In 1852 Orton married Agnes J. Gillespie of Buffalo. They were the parents of eight children: Jessie; Alice; William, Jr.; James; Agnes; M. Virginia; Robert; and Grosvenor.[21]


  1. Proceedings of the National Republican Conventions of 1868, 1872, 1876 and 1880. Minneapolis, MN: Charles W. Johnson. 1903. pp. 196, 307.
  2. "Death notice, William Orton". The Independent. New York, NY. April 25, 1878. p. 16.
  3. Ruthven, Noel (March 1, 1881). "Our Monster Telegraph System". Frank Leslie's Popular Monthly, Volume 11. New York, NY. p. 263.
  4. Johnson, Rossiter (1904). The Twentieth Century Biographical Dictionary of Notable Americans, Volume VIII. Boston, MA: The Biographical Society. p. Orton-Osbon.
  5. Stevens, John Austin, Jr., Secretary (1862). Proceedings at the Mass Meeting of Local Citizens on Union Square, New-York. New York, NY: George F. Nesbitt & Co. p. 8.
  6. Journal of the Executive Proceedings of the Senate of the United States, Volume XIII. Washington, DC: U.S. Government Printing Office. 1887. p. 13.
  7. "Promotion of Hon. William Orton". New York Times. New York, NY. May 22, 1865.
  8. "Resignation of Mr. Orton". New York Times. New York, NY. November 1, 1865.
  9. "Testimony, Hearings Before the United States Commiossion on Industrial Relations". The Commercial Telegraphers' Journal, Volumes 13-14. Chicago, IL. January 1, 1915. p. 328.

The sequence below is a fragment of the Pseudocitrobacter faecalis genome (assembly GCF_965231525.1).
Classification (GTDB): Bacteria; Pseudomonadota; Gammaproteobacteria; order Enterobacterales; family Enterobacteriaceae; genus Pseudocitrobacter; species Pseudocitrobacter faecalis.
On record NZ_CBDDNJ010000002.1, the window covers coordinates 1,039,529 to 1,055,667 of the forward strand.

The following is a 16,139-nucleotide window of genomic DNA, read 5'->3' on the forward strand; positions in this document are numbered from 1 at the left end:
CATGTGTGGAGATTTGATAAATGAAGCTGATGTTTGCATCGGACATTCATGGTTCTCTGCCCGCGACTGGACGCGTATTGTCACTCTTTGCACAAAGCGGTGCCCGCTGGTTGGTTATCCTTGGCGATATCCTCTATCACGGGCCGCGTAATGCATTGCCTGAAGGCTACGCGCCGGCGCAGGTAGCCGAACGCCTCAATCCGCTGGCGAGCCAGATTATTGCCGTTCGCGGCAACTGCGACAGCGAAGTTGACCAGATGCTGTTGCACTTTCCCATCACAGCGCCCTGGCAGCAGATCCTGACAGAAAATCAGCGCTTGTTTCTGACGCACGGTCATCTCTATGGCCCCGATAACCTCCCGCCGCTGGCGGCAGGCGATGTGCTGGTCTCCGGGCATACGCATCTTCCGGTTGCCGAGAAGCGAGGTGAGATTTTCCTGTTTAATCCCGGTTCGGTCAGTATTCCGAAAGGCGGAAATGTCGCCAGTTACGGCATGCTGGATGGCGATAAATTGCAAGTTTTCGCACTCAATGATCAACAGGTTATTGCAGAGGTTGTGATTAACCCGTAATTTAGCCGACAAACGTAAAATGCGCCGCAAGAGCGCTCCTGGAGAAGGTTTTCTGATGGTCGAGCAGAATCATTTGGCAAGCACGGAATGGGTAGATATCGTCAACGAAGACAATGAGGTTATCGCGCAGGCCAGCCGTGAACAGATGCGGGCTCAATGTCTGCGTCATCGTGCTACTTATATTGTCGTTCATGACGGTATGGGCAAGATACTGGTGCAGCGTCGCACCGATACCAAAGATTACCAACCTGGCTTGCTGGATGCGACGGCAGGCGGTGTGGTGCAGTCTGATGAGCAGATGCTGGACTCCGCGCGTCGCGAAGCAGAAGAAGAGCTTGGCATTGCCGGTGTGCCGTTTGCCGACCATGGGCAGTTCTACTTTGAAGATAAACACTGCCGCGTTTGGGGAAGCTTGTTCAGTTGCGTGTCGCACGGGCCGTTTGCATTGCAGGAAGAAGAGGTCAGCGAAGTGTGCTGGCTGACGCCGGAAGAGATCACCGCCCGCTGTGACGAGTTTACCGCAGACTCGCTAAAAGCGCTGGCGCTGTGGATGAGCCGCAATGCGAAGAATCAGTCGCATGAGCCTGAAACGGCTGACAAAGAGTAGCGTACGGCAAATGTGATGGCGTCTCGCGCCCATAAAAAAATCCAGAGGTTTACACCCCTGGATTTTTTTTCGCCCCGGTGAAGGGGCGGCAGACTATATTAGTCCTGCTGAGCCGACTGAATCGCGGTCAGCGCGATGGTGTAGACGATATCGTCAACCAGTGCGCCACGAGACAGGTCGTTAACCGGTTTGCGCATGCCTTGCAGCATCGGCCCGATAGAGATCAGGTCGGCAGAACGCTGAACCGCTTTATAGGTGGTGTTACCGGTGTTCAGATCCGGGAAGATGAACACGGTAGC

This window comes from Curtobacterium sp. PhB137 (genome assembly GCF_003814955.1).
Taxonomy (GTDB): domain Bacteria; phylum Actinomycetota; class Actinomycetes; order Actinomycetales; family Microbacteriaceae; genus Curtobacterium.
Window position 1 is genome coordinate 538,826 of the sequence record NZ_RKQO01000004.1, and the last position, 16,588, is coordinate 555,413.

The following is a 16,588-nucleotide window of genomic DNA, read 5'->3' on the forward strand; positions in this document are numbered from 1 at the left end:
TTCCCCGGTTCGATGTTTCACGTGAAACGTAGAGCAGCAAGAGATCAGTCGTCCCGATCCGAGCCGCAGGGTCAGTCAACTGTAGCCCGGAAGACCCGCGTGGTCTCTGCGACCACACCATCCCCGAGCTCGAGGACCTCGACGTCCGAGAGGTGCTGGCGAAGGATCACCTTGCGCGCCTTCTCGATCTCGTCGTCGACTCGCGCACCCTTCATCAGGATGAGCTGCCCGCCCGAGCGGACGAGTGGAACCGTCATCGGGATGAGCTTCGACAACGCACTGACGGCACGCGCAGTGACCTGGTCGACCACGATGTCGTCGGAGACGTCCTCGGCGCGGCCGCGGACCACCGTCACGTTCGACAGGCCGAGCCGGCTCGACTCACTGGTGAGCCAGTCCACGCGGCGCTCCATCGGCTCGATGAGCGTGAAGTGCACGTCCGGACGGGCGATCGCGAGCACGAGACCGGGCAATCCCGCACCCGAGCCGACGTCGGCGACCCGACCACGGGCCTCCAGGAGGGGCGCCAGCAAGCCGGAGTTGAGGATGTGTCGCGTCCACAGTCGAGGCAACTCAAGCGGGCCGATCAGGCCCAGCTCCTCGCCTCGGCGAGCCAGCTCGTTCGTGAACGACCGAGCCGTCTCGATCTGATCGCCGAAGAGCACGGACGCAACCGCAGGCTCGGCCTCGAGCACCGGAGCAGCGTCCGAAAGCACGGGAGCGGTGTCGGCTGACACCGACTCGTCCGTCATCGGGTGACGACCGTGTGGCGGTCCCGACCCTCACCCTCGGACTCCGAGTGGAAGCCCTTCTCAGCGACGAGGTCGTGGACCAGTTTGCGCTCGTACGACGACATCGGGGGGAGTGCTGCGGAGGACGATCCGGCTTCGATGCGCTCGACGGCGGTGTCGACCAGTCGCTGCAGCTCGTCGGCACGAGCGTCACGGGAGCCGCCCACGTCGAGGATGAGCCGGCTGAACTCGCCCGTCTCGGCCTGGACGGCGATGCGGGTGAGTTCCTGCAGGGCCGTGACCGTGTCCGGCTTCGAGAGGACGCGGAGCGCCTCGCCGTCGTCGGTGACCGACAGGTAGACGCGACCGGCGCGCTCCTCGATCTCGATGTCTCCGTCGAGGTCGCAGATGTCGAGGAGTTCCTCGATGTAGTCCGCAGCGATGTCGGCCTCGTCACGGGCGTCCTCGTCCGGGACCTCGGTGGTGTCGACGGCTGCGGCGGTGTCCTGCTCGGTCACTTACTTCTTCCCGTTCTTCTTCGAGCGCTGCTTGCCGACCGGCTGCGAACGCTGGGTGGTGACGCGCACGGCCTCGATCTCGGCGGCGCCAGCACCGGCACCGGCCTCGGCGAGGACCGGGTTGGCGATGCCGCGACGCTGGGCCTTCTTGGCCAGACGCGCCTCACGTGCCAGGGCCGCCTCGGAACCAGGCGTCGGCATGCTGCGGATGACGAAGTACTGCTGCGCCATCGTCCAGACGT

10. Phalen, William J. (2015). How the Telegraph Changed the World. Jefferson, NC: McFarland & Company. p. 152. ISBN 978-0-7864-9445-3.
  11. Reid, James D. (1879). The Telegraph in America. New York, NY: Derby Brothers. p. 783.
  12. "Editorial Notes". Magazine of Western History, Volume 13. New York, NY: Magazine of Western History Publishing Co. November 1, 1890. p. 130.
  13. Anderson, Kelly C. (1994). Thomas Edison. San Diego, CA: Lucent Books. p. 31.
  14. Disturnell, John (1876). New York As It Was And As It Is. New York, NY: D. Van Norstrand. p. 195.
  15. Doyle, Burton T.; Swaney, Homer H. (1881). Lives of James A. Garfield and Chester A. Arthur. Washington, DC: Rufus H. Darby. p. 188.
  16. Proceedings of the National Republican Conventions of 1868, 1872, 1876 and 1880. Minneapolis, MN: Charles W. Johnson. 1903. pp. 196, 307.
  17. "Death notice, William Orton". The Independent. New York, NY. April 25, 1878. p. 16.
  18. "Death of William Orton". New York Times. New York, NY. April 23, 1878.
  19. "William Orton's Funeral". New York Times. New York, NY. April 26, 1878.
  20. Hochfelder, David (2012). The Telegraph in America, 1832–1920. Baltimore, MD: Johns Hopkins University Press. p. 185. ISBN 978-1-4214-0747-0.
  21. Orton, Edward; Orton, Edward Francis Baxter (1896). An Account of the Descendants of Thomas Orton of Windsor, Connecticut. Columbus, OH: Nitschke Brothers. p. 150.
Business positions
Preceded by
Jeptha Wade
President of the Western Union Telegraph Company
Succeeded by
Norvin Green
This article is issued from Wikipedia - version of the 9/1/2016. The text is available under the Creative Commons Attribution/Share Alike but additional terms may apply for the media files.